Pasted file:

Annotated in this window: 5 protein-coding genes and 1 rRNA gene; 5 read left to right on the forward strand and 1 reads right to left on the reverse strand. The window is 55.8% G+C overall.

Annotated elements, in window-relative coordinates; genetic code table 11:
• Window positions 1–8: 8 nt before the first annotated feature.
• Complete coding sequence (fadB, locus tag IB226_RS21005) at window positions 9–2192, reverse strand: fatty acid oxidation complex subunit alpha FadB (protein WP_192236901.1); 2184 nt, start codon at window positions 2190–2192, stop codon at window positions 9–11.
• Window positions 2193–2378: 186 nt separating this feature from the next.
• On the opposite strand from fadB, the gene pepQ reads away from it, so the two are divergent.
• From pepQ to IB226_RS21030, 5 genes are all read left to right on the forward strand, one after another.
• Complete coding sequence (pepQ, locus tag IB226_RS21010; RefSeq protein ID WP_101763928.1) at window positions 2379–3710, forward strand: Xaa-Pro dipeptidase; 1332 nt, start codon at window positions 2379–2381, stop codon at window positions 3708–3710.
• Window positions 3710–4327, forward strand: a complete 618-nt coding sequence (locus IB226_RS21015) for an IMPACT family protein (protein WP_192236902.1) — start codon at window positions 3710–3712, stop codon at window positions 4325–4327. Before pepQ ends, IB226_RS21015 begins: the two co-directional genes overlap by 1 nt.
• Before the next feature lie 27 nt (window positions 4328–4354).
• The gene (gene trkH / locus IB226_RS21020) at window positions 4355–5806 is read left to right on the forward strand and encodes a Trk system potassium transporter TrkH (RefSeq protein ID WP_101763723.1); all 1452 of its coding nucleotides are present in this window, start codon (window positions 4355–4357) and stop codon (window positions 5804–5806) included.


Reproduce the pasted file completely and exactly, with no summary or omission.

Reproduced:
Annotated in this window: 5 protein-coding genes and 1 rRNA gene; 5 read left to right on the forward strand and 1 reads right to left on the reverse strand. The window is 55.8% G+C overall.

Annotated elements, in window-relative coordinates; genetic code table 11:
• Window positions 1–8: 8 nt before the first annotated feature.
• Complete coding sequence (fadB, locus tag IB226_RS21005) at window positions 9–2192, reverse strand: fatty acid oxidation complex subunit alpha FadB (protein WP_192236901.1); 2184 nt, start codon at window positions 2190–2192, stop codon at window positions 9–11.
• Window positions 2193–2378: 186 nt separating this feature from the next.
• On the opposite strand from fadB, the gene pepQ reads away from it, so the two are divergent.
• From pepQ to IB226_RS21030, 5 genes are all read left to right on the forward strand, one after another.
• Complete coding sequence (pepQ, locus tag IB226_RS21010; RefSeq protein ID WP_101763928.1) at window positions 2379–3710, forward strand: Xaa-Pro dipeptidase; 1332 nt, start codon at window positions 2379–2381, stop codon at window positions 3708–3710.
• Window positions 3710–4327, forward strand: a complete 618-nt coding sequence (locus IB226_RS21015) for an IMPACT family protein (protein WP_192236902.1) — start codon at window positions 3710–3712, stop codon at window positions 4325–4327. Before pepQ ends, IB226_RS21015 begins: the two co-directional genes overlap by 1 nt.
• Before the next feature lie 27 nt (window positions 4328–4354).
• The gene (gene trkH / locus IB226_RS21020) at window positions 4355–5806 is read left to right on the forward strand and encodes a Trk system potassium transporter TrkH (RefSeq protein ID WP_101763723.1); all 1452 of its coding nucleotides are present in this window, start codon (window positions 4355–4357) and stop codon (window positions 5804–5806) included.